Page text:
George J. Xu., Comprehensive serological profiling of human populations using a synthetic human virome, Science 348, 6239 (2015)
We present VirScan, a high-throughput method to comprehensively analyze antiviral antibodies using immunoprecipitation and massively parallel DNA sequencing of a bacteriophage library displaying proteome-wide peptides from all human viruses. Although rates of specific virus exposure were heterogeneous across populations, antibody responses targeted strongly conserved “public epitopes” for each virus, suggesting that they may elicit highly similar antibodies.
Briefly, we used a programmable DNA microarray to synthesize 93,904 200-mer oligonucleotides, encoding 56-residue peptide tiles, with 28-residue overlaps, that together span the reference protein sequences (collapsed to 90% identity) of all viruses annotated to have human tropism in the UniProt database. This library includes peptides from 206 species of virus and over 1000 different strains. We cloned the library into a T7 bacteriophage display vector for screening.
To perform a screen, we incubate the library with a serum sample containing antibodies, recover the antibodies by using a mixture of protein A- and G-coated magnetic beads, and remove unbound phage particles by washing. Last we perform polymerase chain reaction (PCR) and massively parallel sequencing on the phage DNA to quantify enrichment of each library member resulting from antibody binding.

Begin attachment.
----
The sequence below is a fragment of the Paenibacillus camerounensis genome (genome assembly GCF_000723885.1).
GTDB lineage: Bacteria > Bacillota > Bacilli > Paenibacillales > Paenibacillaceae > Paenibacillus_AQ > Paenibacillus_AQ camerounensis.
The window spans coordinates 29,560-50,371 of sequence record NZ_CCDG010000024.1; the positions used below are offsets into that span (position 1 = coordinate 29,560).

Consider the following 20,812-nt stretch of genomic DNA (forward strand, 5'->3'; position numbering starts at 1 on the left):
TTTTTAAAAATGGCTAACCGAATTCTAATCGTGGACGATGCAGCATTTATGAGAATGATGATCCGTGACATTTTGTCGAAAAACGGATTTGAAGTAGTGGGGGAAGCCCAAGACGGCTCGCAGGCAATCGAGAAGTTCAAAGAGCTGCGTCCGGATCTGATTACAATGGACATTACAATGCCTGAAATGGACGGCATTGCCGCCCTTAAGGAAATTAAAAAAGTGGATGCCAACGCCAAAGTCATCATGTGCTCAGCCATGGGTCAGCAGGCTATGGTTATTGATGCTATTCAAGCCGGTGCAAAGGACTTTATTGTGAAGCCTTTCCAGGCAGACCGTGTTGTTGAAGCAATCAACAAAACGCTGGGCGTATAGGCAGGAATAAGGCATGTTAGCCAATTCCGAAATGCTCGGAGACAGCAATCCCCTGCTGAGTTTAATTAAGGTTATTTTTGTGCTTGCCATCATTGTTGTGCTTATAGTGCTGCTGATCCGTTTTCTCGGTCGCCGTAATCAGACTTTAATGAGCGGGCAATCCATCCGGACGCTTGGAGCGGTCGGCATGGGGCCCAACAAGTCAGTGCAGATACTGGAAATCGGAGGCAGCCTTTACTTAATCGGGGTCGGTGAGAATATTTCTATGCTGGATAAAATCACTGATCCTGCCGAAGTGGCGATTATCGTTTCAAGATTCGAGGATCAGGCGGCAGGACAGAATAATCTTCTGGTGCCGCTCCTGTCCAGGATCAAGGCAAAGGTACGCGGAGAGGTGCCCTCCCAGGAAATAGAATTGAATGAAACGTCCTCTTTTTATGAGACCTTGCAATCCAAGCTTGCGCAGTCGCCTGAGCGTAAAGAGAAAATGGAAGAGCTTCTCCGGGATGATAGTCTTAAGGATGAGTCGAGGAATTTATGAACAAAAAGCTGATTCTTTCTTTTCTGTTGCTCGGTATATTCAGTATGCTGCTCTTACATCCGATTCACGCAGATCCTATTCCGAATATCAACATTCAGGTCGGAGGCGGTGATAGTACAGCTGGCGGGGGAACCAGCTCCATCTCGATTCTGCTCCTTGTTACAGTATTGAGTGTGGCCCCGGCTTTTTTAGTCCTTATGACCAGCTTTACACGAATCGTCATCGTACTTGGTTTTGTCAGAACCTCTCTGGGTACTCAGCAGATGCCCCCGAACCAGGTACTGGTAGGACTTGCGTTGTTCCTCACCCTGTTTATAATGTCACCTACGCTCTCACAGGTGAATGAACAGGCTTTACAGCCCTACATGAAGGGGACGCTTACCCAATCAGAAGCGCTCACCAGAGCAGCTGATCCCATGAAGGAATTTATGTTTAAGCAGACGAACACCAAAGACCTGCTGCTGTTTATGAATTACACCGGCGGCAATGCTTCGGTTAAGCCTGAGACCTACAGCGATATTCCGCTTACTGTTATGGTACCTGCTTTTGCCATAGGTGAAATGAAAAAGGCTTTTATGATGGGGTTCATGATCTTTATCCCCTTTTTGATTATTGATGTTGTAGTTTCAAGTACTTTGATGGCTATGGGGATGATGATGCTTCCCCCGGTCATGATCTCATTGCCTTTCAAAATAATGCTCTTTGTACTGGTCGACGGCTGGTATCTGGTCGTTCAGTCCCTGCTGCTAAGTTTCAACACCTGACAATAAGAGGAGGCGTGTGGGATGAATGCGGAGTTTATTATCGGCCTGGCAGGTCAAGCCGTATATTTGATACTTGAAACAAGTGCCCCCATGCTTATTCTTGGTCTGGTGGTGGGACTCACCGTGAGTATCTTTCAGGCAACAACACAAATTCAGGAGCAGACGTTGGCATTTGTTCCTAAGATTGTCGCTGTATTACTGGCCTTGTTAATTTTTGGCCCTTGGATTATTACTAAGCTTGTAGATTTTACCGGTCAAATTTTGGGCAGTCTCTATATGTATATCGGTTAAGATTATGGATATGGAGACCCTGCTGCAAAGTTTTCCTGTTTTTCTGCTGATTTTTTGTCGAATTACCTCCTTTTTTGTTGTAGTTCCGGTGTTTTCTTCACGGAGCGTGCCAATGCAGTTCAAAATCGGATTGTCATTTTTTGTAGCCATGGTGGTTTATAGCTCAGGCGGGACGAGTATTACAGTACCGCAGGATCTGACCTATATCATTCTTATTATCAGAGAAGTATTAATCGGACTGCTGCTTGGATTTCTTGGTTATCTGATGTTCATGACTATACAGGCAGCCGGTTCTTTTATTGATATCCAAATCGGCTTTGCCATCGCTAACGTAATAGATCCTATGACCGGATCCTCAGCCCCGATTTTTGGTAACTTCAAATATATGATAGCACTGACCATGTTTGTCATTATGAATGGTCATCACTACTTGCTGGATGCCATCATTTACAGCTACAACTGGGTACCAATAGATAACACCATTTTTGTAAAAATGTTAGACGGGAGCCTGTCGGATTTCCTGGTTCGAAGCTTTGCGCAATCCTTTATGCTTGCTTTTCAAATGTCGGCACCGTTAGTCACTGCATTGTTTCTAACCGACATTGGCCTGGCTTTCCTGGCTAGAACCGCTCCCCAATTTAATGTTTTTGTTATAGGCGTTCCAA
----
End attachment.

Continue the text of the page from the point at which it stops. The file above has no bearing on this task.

VirScan requires only 2 μg of immunoglobulin (<1 μl of serum) per sample.
We detected antibody responses to an average of 10 species of virus per sample.
We detected antibody responses to 62 of the 206 species of virus in our library in at least five individuals and 84 species in at least two individuals.
We found that, for a given protein, each sample generally only had strong responses against one to three immunodominant peptides.
Although sensitive and selective, VirScan has a few limitations, First it cannot detect epitopes that require post-translational modifications. Secondly, it cannot detect epitopes that involve discontinuous sequences on protein fragments greater than 56 residues. Third, VirScan is likely to be less specific compared with certain nucleic acid tests that discern highly related virus strains.